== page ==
Strategic Alliances

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Rewriting the Playbook for Corporate Partnerships

In fast-changing markets, some companies are developing flexible, adaptive strategic partnerships to leverage the resources of both customers and suppliers. Incentive arrangements focus partners on joint value creation, and companies are sharing information extensively to solve problems together. These partnerships make the most sense when the product or service is of strategic importance to the customer, when the vendor has superior expertise and when there is uncertainty in the relationship.

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The Importance of IT-Enabled Flexibility in Alliances

Strategic alliances are arguably more critical now than ever before. In this highly digital age, organizations rely increasingly on Internet-based or computerized products and services that require the simultaneous cooperation of multiple organizations. The authors’ research has shown that flexible IT systems can help enable successful partnerships. But the opposite — that inflexible IT systems can hinder partnerships — is true, too. And it’s something about which organizations should be careful.

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Is It Really Lonely at the Top?

There’s a business relationship that’s often overlooked: the relationships in between friends and allies — in other words, business relationships with people you enjoy being with. This article defines these people as chums and asserts that their importance too often goes unnoticed. Dale Carnegie’s How To Win Friends & Influence People is a practical classic on the art of cultivating chums — of inviting business allies into your courtyard while keeping them out of your kitchen.

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Japanese Experiences With B2C E-Commerce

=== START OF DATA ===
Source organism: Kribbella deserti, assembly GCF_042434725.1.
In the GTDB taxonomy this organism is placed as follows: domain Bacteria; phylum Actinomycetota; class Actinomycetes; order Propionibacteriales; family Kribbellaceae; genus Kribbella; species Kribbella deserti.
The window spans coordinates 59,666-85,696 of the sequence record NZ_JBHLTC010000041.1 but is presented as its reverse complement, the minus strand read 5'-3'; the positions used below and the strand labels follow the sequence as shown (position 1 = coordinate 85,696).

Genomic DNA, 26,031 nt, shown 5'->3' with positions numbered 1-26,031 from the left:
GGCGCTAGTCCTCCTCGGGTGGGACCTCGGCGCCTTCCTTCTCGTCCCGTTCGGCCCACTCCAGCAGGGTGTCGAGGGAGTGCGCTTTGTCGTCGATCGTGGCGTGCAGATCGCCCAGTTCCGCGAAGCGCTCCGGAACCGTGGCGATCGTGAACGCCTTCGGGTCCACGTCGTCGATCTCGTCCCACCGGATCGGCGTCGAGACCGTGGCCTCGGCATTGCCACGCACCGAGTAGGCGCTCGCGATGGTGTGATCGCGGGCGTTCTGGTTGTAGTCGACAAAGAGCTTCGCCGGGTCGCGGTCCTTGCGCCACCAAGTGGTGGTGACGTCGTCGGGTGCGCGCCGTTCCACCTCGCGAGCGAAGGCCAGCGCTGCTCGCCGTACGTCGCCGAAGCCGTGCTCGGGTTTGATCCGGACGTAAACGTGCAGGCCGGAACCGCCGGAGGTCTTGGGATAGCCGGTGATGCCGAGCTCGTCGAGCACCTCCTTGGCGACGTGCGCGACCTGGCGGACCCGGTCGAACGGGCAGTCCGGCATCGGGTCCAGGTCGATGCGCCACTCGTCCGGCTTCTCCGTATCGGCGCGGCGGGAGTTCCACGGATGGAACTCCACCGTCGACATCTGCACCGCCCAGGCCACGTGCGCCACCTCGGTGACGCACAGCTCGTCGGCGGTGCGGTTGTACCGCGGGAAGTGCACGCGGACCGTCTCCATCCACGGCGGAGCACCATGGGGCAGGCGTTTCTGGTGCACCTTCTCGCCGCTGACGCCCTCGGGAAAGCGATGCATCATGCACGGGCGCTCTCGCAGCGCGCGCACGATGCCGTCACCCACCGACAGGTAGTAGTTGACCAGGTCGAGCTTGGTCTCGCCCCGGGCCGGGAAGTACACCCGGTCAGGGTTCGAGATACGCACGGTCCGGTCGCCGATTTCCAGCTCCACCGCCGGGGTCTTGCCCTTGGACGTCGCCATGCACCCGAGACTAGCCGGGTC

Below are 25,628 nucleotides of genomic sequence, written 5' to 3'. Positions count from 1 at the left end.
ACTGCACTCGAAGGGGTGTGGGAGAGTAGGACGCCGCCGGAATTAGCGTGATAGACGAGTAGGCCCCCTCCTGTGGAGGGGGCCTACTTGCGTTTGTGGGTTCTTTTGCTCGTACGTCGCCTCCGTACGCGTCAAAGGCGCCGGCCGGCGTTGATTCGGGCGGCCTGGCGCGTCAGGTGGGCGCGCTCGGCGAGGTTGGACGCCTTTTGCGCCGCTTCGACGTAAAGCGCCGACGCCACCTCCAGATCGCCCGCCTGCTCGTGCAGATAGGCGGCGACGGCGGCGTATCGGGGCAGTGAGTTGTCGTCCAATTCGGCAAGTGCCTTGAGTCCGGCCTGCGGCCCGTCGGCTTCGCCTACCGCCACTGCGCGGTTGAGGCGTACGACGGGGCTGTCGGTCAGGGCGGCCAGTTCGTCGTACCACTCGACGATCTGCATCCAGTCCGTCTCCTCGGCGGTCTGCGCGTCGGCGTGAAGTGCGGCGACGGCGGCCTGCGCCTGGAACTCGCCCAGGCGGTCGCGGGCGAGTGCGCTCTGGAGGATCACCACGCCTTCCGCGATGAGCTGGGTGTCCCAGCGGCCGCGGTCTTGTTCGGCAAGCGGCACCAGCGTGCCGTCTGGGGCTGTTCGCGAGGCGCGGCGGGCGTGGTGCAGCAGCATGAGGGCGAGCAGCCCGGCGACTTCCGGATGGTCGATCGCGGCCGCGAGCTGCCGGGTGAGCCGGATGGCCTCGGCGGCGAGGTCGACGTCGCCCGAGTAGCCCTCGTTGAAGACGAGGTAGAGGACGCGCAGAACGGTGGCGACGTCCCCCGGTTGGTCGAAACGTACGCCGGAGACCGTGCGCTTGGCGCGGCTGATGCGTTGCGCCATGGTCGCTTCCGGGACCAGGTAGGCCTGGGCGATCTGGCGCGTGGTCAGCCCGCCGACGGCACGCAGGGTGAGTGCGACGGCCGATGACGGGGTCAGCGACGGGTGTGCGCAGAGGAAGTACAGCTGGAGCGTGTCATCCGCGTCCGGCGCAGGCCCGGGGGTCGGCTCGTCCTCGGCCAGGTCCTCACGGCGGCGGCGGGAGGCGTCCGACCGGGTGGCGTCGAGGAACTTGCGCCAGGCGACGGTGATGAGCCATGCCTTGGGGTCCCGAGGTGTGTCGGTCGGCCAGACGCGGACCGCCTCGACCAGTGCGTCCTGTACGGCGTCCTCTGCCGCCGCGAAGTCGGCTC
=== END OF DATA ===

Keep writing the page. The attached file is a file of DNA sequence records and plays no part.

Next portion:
A four-year study of Japanese business-to-consumer (B2C) e-commerce initiatives reveals the innovative ways Japanese corporations exploit traditional aspects of Japanese business and consumer retailing — specifically, the consumer’s preference for paying with cash and the willingness of corporations to form cooperative alliances (the keiretsu model) — to further develop the

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Competitive Pressure Systems: Mapping and Managing Multimarket Contact

Managers typically think that the competitive pressure their companies experience is solely the result of the behavior of their rivals. But, by mapping the system of pressures in which they operate, they can make the optimal choice of competitors, allies and markets to gain superior strategic influence over the evolution of their industry and their organization”s role in it.

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The Evolution of the Organizational Architect

After nearly two decades, technologists and strategists are still working out a productive alliance in the business world. Many companies accept that information technology enables their competitive edge, but their efforts to partner it with business are failing.

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Showing 1-16 of 16